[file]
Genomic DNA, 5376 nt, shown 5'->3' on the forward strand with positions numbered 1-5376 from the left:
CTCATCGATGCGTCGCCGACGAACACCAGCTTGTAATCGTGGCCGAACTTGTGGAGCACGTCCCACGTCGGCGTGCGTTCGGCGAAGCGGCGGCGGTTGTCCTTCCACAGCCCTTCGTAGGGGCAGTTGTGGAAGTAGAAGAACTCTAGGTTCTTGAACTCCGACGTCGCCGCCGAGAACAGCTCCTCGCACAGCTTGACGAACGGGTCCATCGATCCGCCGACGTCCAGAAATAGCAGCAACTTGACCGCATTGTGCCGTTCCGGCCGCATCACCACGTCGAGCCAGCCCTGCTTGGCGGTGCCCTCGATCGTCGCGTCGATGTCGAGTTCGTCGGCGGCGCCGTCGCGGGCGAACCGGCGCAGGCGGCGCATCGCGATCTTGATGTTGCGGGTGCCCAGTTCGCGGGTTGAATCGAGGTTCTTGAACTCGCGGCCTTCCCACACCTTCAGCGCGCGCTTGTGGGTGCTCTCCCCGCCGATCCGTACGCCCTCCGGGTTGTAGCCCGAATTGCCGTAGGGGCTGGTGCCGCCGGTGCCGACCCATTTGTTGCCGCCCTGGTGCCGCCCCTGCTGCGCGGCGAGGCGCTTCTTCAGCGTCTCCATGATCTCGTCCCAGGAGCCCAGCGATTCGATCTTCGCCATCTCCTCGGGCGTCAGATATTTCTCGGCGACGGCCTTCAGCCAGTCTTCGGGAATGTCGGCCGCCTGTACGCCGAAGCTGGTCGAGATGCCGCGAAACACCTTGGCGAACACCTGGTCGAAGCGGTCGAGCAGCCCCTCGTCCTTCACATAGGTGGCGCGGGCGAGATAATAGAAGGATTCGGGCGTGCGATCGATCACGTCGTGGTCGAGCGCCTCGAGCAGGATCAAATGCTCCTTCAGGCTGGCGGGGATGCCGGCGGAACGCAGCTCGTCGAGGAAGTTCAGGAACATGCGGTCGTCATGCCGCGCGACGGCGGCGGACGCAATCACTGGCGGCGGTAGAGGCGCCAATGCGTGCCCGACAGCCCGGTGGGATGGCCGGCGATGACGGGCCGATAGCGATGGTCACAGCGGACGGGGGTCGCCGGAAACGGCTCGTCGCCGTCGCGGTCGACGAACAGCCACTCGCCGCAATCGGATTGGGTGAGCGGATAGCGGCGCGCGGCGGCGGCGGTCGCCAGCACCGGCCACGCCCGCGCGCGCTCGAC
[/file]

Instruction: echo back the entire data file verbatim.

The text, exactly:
Genomic DNA, 5376 nt, shown 5'->3' on the forward strand with positions numbered 1-5376 from the left:
CTCATCGATGCGTCGCCGACGAACACCAGCTTGTAATCGTGGCCGAACTTGTGGAGCACGTCCCACGTCGGCGTGCGTTCGGCGAAGCGGCGGCGGTTGTCCTTCCACAGCCCTTCGTAGGGGCAGTTGTGGAAGTAGAAGAACTCTAGGTTCTTGAACTCCGACGTCGCCGCCGAGAACAGCTCCTCGCACAGCTTGACGAACGGGTCCATCGATCCGCCGACGTCCAGAAATAGCAGCAACTTGACCGCATTGTGCCGTTCCGGCCGCATCACCACGTCGAGCCAGCCCTGCTTGGCGGTGCCCTCGATCGTCGCGTCGATGTCGAGTTCGTCGGCGGCGCCGTCGCGGGCGAACCGGCGCAGGCGGCGCATCGCGATCTTGATGTTGCGGGTGCCCAGTTCGCGGGTTGAATCGAGGTTCTTGAACTCGCGGCCTTCCCACACCTTCAGCGCGCGCTTGTGGGTGCTCTCCCCGCCGATCCGTACGCCCTCCGGGTTGTAGCCCGAATTGCCGTAGGGGCTGGTGCCGCCGGTGCCGACCCATTTGTTGCCGCCCTGGTGCCGCCCCTGCTGCGCGGCGAGGCGCTTCTTCAGCGTCTCCATGATCTCGTCCCAGGAGCCCAGCGATTCGATCTTCGCCATCTCCTCGGGCGTCAGATATTTCTCGGCGACGGCCTTCAGCCAGTCTTCGGGAATGTCGGCCGCCTGTACGCCGAAGCTGGTCGAGATGCCGCGAAACACCTTGGCGAACACCTGGTCGAAGCGGTCGAGCAGCCCCTCGTCCTTCACATAGGTGGCGCGGGCGAGATAATAGAAGGATTCGGGCGTGCGATCGATCACGTCGTGGTCGAGCGCCTCGAGCAGGATCAAATGCTCCTTCAGGCTGGCGGGGATGCCGGCGGAACGCAGCTCGTCGAGGAAGTTCAGGAACATGCGGTCGTCATGCCGCGCGACGGCGGCGGACGCAATCACTGGCGGCGGTAGAGGCGCCAATGCGTGCCCGACAGCCCGGTGGGATGGCCGGCGATGACGGGCCGATAGCGATGGTCACAGCGGACGGGGGTCGCCGGAAACGGCTCGTCGCCGTCGCGGTCGACGAACAGCCACTCGCCGCAATCGGATTGGGTGAGCGGATAGCGGCGCGCGGCGGCGGCGGTCGCCAGCACCGGCCACGCCCGCGCGCGCTCGAC